Deakin History, Family Crest & Coats of Arms

The name Deakin is from the ancient Anglo-Saxon tribes of Britain. The name was given to a person who was a deacon, an officer in the church. The occupation appears in the Old French as diacne, in Old English as diacon or deacon, and in Old English as deakne. Alternatively, the name could have been derived "from the name of an ancestor as in 'the son of David.' " [1]

Early Origins of the Deakin family

The surname Deakin was first found in Suffolk where Richard le Diakne was the first record of the family appearing in the Curia Regis Rolls of 1212. A few years later, Richard le Deken(e) was listed in the Assize Rolls for Bedfordshire in 1247 and later in the Assize Rolls for Northumberland in 1256. [2]

As an occupation, "Walter the Deacon was at the compilation of Domesday a tenant in chief in the counties of Gloucester and Essex." [3] [4]

The Hundredorum Rolls of 1273 listed: Gile Deacon, Norfolk; Richard le Dekene, Norfolk; Adam le Dekene, Somerset; and Peter le Dekne, Cambridgeshire. [1]

Up north in Scotland, the first record of the family was Walter Dekne, burgess of St. John's town of Perth, who had a safe conduct into England for two years, 1291. [5]

Early History of the Deakin family

This web page shows only a small excerpt of our Deakin research. Another 202 words (14 lines of text) covering the years 1086, 1212, 1256, 1327, 1327, 1332, 1379, 1697, 1753 and 1715 are included under the topic Early Deakin History in all our PDF Extended History products and printed products wherever possible.

Deakin Spelling Variations

Sound was what guided spelling in the essentially pre-literate Middle Ages, so one person's name was often recorded under several variations during a single lifetime. Also, before the advent of the printing press and the first dictionaries, the English language was not standardized. Therefore, spelling variations were common, even among the names of the most literate people. Known variations of the Deakin family name include Deakin, Deacon, Deakan, Deakins, Dekne, Diakne and many more.

Early Notables of the Deakin family (pre 1700)

Another 31 words (2 lines of text) are included under the topic Early Deakin Notables in all our PDF Extended History products and printed products wherever possible.

Ireland Migration of the Deakin family to Ireland

Some of the Deakin family moved to Ireland, but this topic is not covered in this excerpt. More information about their life in Ireland is included in all our PDF Extended History products and printed products wherever possible.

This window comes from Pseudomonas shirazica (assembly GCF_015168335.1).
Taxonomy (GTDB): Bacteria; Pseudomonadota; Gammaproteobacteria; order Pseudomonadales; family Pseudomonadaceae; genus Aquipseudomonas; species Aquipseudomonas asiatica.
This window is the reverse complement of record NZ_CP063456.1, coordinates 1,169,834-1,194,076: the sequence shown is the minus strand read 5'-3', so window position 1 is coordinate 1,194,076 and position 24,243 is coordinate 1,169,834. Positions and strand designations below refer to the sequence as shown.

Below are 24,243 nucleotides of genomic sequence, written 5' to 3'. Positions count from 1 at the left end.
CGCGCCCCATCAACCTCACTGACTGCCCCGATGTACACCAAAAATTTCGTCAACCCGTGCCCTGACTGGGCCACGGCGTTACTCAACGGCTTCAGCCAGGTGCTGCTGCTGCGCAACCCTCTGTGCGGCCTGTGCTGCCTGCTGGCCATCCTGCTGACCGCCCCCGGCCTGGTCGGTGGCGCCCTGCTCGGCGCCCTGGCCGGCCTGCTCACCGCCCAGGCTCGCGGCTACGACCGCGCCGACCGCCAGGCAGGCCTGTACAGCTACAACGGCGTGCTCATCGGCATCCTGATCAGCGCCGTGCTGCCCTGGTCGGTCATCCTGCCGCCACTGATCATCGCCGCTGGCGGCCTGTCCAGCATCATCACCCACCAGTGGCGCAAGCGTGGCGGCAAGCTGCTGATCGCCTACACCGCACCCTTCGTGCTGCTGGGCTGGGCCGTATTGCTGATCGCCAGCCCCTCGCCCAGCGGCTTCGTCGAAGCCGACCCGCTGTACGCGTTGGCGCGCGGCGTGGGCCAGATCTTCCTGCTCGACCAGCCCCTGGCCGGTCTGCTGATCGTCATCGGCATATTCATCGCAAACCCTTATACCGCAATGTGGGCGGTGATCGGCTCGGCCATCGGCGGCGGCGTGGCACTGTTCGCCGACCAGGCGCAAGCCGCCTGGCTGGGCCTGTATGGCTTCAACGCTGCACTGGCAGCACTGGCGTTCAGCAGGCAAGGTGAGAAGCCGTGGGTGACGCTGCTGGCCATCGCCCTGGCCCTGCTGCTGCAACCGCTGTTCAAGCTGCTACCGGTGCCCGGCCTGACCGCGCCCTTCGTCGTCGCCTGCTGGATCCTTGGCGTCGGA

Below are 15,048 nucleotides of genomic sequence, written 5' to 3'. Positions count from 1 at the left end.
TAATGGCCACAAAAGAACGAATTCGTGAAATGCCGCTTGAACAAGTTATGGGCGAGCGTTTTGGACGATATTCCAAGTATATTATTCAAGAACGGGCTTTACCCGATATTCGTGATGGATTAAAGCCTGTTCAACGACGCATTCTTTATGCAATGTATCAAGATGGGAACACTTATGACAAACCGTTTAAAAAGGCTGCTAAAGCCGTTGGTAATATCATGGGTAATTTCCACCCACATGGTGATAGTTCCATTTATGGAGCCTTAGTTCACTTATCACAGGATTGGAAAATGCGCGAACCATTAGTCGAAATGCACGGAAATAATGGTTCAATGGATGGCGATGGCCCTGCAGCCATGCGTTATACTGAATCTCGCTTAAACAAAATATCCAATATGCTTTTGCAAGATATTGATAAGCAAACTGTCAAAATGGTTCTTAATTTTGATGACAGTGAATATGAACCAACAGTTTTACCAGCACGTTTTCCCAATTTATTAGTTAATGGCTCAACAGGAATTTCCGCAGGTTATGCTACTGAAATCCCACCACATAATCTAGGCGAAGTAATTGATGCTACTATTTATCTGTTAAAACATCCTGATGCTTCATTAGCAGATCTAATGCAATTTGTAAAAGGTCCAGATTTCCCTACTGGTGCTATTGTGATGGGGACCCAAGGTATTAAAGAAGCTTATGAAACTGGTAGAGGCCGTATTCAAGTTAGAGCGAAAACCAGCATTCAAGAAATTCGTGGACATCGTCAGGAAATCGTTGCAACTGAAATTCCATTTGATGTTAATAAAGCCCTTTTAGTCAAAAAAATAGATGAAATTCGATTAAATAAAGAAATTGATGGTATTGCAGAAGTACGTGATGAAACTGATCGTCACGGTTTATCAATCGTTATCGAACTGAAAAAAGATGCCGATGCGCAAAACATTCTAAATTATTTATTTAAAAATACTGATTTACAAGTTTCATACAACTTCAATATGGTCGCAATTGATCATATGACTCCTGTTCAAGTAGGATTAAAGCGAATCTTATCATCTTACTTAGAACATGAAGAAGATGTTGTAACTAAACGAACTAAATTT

United States Deakin migration to the United States +

For political, religious, and economic reasons, thousands of English families boarded ships for Ireland, the Canadas, the America colonies, and many of smaller tropical colonies in the hope of finding better lives abroad. Although the passage on the cramped, dank ships caused many to arrive in the New World diseased and starving, those families that survived the trip often went on to make valuable contributions to those new societies to which they arrived. Investigation of the origins of family names on the North American continent has revealed that early immigrants bearing the name Deakin or a variant listed above:

Deakin Settlers in United States in the 18th Century
  • Easter Deakin, who settled in America in 1703
  • Mary Deakin, who settled in Annapolis, Maryland in 1736
  • William Deakin, who settled in Annapolis in 1774
Deakin Settlers in United States in the 19th Century
  • David Deakin, who landed in Allegany (Allegheny) County, Pennsylvania in 1854 [6]

Australia Deakin migration to Australia +

Emigration to Australia followed the First Fleets of convicts, tradespeople and early settlers. Early immigrants include:

Deakin Settlers in Australia in the 19th Century
  • Mr. John Deakin, English convict who was convicted in Doncaster, South Yorkshire, England for 7 years, transported aboard the "Barossa" on 27th August 1841, arriving in Tasmania ( Van Diemen's Land) [7]
  • Robert Deakin, who arrived in Adelaide, Australia aboard the ship "Caroline" in 1851 [8]

New Zealand Deakin migration to New Zealand +